20111024

You Know You Live in Colorado Springs When...

Maybe you have seen it. It is a green and white, 6 ft by 12 ft sign along Interstate 25 on the way to Colorado Springs. It is the same green and white as all the other official highway signs indicating upcoming rest stops or city centers, only this sign is letting you know that Focus on the Family is ahead. It reads simply, “Focus on the Family Welcome Center Next Exit.”


Focus on the Family is a non-profit religious organization headquartered in Colorado Springs. They claim to be an organization “dedicated to helping families thrive,” however, their political activism opposes abortion, gay rights, and comprehensive sex education. They also have have discriminatory hiring practices and will not consider hiring Catholic applicants as they are the “wrong flavor” of Christian. Whether or not you agree with the organization’s mission and purpose, however, is of no consequence. The majority of Colorado Springs residents actually support Focus on the Family’s mission. I personally oppose the majority of Focus on the Family’s core beliefs. But, even if my personal beliefs allied perfectly with this organization, I still do not think taxpayers should be funding this highway sign.

While Colorado Springs city taxpayers are struggling to keep street lights on because of budget shortfalls, taxpayers (myself included) are also paying to build and maintain this highway sign. “... the 81-acre campus in Colorado Springs is a bona fide tourist attraction, drawing up to 250,000 visitors a year.” Yes, the ministry is a popular tourist attraction in Colorado Springs, but does that mean that I should be bearing the cost of advertising that tourist attraction? With an annual operating budget of 120 Million, Focus on the Family can and should afford to pay for their own sign and not rely on state funds.

In my most recent drive to Colorado Springs, I kept my eye out for other highway signs similar to Focus on the Family’s sign and found none. I saw plenty of signs advertising other private tourist attractions, but these signs were different. They came in the form of billboards that were offset from the official highway signs. Even though there are countless tourist attractions in the Pike’s Peak region, the sign for Focus on the Family is the only one in the same style as the official signs. Not even the Flying W Ranch, another religious-based tourist attraction, had a publicly funded sign along the interstate.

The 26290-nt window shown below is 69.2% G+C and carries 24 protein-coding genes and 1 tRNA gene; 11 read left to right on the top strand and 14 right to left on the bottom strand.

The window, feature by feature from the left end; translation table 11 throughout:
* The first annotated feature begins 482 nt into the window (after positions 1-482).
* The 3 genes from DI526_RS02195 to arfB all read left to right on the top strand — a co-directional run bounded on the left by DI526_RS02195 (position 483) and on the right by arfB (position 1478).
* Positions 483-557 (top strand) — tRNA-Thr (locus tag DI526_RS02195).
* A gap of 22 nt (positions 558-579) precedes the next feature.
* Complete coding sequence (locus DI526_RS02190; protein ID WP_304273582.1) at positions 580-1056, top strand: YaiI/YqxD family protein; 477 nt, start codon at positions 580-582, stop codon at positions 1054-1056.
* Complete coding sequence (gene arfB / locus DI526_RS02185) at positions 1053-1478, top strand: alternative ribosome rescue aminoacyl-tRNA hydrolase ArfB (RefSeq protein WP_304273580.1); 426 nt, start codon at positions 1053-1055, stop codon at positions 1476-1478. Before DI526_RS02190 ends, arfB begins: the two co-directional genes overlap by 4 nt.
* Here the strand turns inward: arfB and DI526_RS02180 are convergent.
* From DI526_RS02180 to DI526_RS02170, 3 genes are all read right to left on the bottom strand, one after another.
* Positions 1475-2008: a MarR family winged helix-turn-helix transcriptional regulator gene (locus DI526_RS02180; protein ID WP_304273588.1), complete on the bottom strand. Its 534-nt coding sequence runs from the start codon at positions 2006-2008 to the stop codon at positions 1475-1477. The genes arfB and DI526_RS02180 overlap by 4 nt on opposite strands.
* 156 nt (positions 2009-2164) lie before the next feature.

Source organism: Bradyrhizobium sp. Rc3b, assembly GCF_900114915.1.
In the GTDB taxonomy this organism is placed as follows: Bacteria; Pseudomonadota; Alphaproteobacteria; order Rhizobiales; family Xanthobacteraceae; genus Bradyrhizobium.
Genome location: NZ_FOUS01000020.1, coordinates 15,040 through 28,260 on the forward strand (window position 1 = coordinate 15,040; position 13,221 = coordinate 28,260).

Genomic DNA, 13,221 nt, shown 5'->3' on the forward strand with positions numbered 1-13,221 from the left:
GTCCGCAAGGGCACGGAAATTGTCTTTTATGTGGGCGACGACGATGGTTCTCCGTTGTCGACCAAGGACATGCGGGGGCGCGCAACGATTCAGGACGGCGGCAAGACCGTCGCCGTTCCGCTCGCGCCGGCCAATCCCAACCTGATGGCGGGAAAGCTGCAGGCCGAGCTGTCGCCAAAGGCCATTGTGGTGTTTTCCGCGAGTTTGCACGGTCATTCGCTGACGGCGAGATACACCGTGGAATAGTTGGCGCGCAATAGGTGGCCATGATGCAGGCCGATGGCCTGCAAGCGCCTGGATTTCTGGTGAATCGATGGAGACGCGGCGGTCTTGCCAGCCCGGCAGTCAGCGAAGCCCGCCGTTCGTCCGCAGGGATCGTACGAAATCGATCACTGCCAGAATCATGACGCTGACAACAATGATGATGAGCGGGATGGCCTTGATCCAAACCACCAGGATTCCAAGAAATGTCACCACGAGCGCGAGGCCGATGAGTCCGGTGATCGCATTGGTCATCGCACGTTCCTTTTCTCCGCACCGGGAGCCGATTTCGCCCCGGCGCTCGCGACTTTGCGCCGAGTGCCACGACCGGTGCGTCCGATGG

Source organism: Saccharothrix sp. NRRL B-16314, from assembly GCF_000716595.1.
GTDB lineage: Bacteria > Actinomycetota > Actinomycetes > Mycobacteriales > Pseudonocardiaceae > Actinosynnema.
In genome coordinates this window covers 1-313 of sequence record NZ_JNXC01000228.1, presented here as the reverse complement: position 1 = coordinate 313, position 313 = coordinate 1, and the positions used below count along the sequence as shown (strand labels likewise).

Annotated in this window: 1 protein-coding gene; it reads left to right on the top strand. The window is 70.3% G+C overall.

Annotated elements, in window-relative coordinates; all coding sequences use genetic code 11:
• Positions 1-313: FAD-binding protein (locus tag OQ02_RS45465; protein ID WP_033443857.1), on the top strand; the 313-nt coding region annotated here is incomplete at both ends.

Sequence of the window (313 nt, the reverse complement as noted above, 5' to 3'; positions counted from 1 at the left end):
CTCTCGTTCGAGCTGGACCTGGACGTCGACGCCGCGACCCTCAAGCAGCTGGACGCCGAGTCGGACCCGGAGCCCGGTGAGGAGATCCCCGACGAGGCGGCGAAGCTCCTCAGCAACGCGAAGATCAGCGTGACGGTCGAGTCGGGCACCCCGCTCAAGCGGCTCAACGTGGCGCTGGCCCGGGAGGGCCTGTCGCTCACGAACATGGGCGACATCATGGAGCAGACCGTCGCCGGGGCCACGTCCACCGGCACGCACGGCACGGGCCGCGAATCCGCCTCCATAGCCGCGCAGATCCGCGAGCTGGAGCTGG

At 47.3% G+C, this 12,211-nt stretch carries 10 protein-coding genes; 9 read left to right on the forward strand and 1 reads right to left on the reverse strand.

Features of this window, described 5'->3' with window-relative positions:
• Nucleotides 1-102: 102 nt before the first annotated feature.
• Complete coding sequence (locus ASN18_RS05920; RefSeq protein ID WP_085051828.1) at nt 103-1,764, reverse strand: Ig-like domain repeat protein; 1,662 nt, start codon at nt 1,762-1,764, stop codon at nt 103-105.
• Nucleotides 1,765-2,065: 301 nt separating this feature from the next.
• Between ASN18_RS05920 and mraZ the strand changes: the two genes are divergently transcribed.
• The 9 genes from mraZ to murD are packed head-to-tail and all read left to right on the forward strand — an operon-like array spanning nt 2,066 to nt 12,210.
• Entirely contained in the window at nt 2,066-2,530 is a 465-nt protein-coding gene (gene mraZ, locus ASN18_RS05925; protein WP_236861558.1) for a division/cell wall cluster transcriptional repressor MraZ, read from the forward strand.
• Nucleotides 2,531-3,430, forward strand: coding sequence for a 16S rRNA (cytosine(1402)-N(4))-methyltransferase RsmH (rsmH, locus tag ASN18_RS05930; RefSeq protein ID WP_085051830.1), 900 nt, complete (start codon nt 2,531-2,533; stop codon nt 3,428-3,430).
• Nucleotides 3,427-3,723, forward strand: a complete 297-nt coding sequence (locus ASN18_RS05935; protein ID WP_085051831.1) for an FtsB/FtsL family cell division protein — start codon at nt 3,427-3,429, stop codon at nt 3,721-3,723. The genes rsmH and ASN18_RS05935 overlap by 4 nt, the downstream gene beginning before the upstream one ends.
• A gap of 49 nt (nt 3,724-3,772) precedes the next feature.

You do not see highway signs for other churches or faith-based organizations, so what makes Focus on the Family different? In the state of Colorado, private organizations can apply for highway signs by proving that they are a tourist attraction. According to the Colorado Department of Transportation (CDOT), “Privately owned businesses wishing to participate must derive the major portion of their income from visitors not residing in the immediate area.” Focus on the Family certainly qualifies with its large number of out of state visitors per CDOT’s rules, but I think the rules should be changed. Not only are private religious organizations getting free advertising, they are also getting free assistance with the development of these advertisements. After an organization gets approval for a “Tourist Oriented Directional Sign” they then also have access to “creative assistance” in the form of “designing of the business logo” at no charge.

As an atheist, I am most bothered by the lack of separation of church and state with regards to this sign. The establishment clause of the US Constitution states that “Congress shall make no law respecting an establishment of religion.” By publicly funding advertisements for a private religious organization are we not “establishing” a religion by putting an official government voice behind a specific religious group? The sign is not the only blurred line between church and state. Even if their sign were not publicly funded, Focus on the Family also receives government perks through their tax-exempt status. Not only do I want my publicly funded highway signs to remain secular, I also want my publicly funded community colleges, universities, libraries, and post offices to remain secular too.

This sign has even been included on a “Top 100 - You know you live in Colorado Springs when...” list under “You’ve never thought twice about why Focus on the Family has its own highway sign.” Why does Focus on the Family have its own highway sign? Sometimes it is hard to notice the absurdity in the status quo but it is time to stop providing free advertising to private religious organizations.

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